The town of Sahagún has been one of the most important lines of European cohesion since the High Middle Ages, when the pilgrimage to Santiago de Compostela started. The pilgrimage follows the Camino de Santiago, which goes through the town and is of renowned prestige.

Estatua peregrino
Cara de la estatua del peregrino

Sahagún de Campos was once a great medieval city and today is an obligatory stop on the Road to Santiago in its First Stage in León, after Palencia.
On their long journey, pilgrims can rest in Sahagún and visit the emblematic places in the area.
Sahagún Town Council has its own pilgrim Hostel; the Cluny Hostel in the old Trinidad church offers pilgrims accommodation and provides them with a street map showing the different places of interest in the town.





One of the many parts of this ancient way of culture, legends art and history that pilgrims continuously encounter on their way, passes through the south of León.


The main objective of pilgrims who decide to walk the Road to Santiago is to gain the Jubilee. The part of road that goes through south León is called the French Route. It enters the province via the Alto de Carrasco, passes the medieval hermitage of the bridge, enters the historical town of Sahagún, the capital of the region, and continues to the next important enclave in Astorga.
The presence of the Monastery on the Route is particularly relevant as Sahagún was known for giving pilgrims assistance and upkeep in Benedictine monasteries.

Sahagún became a reference for pilgrim health care, in particular the Virgen del Puente Hermitage, which had its own pilgrim hospital and the Hospital de Afuera located just after Puente Canto.

The Virgen Peregrina Church is another must stop for pilgrims. It houses one of the most popular and representative figures of Mary, the Virgen Peregrina.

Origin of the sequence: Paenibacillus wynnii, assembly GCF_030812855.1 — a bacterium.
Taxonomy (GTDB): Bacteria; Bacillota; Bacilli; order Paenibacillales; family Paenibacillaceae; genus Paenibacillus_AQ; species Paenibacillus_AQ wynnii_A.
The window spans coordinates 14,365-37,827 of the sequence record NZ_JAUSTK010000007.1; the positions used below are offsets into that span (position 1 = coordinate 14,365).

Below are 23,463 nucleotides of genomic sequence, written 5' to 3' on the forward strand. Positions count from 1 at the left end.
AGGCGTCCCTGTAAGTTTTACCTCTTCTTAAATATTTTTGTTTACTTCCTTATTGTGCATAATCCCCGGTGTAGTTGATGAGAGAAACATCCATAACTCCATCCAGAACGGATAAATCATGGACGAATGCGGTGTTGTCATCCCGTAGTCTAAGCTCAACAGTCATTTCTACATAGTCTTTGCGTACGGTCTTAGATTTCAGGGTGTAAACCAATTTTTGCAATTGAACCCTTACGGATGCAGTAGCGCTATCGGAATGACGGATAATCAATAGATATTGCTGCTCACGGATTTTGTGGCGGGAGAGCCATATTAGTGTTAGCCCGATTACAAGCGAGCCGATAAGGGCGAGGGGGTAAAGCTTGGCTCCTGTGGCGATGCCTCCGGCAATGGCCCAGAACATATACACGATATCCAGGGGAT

The route ends in Puente Canto where the pilgrim will find a cross carved with motifs depicting the Virgen Peregrina and Saint James the Apostle.


The Road branches off at Calzada del Coto. The part going through Bercianos del Real Camino and Burgo Ranero is the most travelled by pilgrims.

The other branch of the road follows the Trajan Way, crossing Calzadilla de los Hermanillos into Mansilla de las Mulas on the banks of the Esla. The road crosses León and goes on to Astorga, a particularly beautiful natural area surrounded by heaths and riverbanks such as the Órbigo, where the road forks off once again.

The “most Jacobean” route goes through Villares del Órbigo, and the other is a path running parallel to the N-120 road. Both come together at the Crucero de Santo Toribio. Astorga, the Sierra Teleno and the Cantabrian Mountains can be seen from this point.


This stage is 22.3 km long. Leaving Calzadilla, there are four possible routes, the most important of which go through the woods or follow the main road. The route following the main road is better signposted and runs parallel to the N-120 along a gravel path with few trees but they are in good condition. The route through the woods, though less well signposted, is easy to follow as it is a dirt track in good condition that either goes through or around oak groves.


Route 1, through the woody area.14.4 km.
Route 2, following the river Cueza 11 km.
Route 3 to the dovecot. 14.4 km.
Route 4, following the main road. 14.1 Km.

The routes to the dovecot or along the river are not signposted.

After leaving Calzadilla, the pilgrims can decide which route to follow. They can continue straight ahead along the route following the main road, or left, to follow the route through the woods.

The gravel path follows the road all the way, passing Santa María de las Tiendas. This section varies little until San Nicolás del Real Camino, the trees are quite small and therefore provide little shade.

The route through the woods goes through oak groves, following a well-maintained dirt track. It crosses a road (P-973 a Villada) and returns to the dirt track leading to a well with drinking water and plenty of shade, divisa Moratinos; it then arrives at Terradillos de los Templarios and San Nicolás del Real Camino. The distance from this point to Sahagún is approximately seven kilometres, although the provinces are separated just before that.